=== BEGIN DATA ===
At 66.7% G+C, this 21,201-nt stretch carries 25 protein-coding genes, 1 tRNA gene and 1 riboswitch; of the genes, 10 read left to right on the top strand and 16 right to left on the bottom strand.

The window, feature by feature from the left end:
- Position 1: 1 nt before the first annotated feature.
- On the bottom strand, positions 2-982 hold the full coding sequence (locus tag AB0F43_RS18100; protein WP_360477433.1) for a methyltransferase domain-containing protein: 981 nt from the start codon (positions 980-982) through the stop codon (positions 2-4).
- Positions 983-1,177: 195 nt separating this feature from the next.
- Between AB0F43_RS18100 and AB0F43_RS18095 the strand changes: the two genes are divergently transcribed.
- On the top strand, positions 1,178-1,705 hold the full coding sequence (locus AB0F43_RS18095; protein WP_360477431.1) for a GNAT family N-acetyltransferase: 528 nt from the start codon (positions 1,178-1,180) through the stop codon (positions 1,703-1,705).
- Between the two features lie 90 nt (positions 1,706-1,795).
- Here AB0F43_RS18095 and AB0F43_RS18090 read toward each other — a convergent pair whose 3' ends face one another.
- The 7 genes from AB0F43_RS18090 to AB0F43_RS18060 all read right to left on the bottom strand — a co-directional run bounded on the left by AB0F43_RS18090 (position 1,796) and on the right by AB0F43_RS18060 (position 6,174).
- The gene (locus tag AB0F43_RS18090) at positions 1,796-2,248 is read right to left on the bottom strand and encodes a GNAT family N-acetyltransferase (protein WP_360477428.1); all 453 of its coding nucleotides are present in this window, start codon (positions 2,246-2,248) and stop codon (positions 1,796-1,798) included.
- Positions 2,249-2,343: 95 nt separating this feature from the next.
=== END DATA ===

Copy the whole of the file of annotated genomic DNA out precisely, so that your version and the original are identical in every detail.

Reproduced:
At 66.7% G+C, this 21,201-nt stretch carries 25 protein-coding genes, 1 tRNA gene and 1 riboswitch; of the genes, 10 read left to right on the top strand and 16 right to left on the bottom strand.

The window, feature by feature from the left end:
- Position 1: 1 nt before the first annotated feature.
- On the bottom strand, positions 2-982 hold the full coding sequence (locus tag AB0F43_RS18100; protein WP_360477433.1) for a methyltransferase domain-containing protein: 981 nt from the start codon (positions 980-982) through the stop codon (positions 2-4).
- Positions 983-1,177: 195 nt separating this feature from the next.
- Between AB0F43_RS18100 and AB0F43_RS18095 the strand changes: the two genes are divergently transcribed.
- On the top strand, positions 1,178-1,705 hold the full coding sequence (locus AB0F43_RS18095; protein WP_360477431.1) for a GNAT family N-acetyltransferase: 528 nt from the start codon (positions 1,178-1,180) through the stop codon (positions 1,703-1,705).
- Between the two features lie 90 nt (positions 1,706-1,795).
- Here AB0F43_RS18095 and AB0F43_RS18090 read toward each other — a convergent pair whose 3' ends face one another.
- The 7 genes from AB0F43_RS18090 to AB0F43_RS18060 all read right to left on the bottom strand — a co-directional run bounded on the left by AB0F43_RS18090 (position 1,796) and on the right by AB0F43_RS18060 (position 6,174).
- The gene (locus tag AB0F43_RS18090) at positions 1,796-2,248 is read right to left on the bottom strand and encodes a GNAT family N-acetyltransferase (protein WP_360477428.1); all 453 of its coding nucleotides are present in this window, start codon (positions 2,246-2,248) and stop codon (positions 1,796-1,798) included.
- Positions 2,249-2,343: 95 nt separating this feature from the next.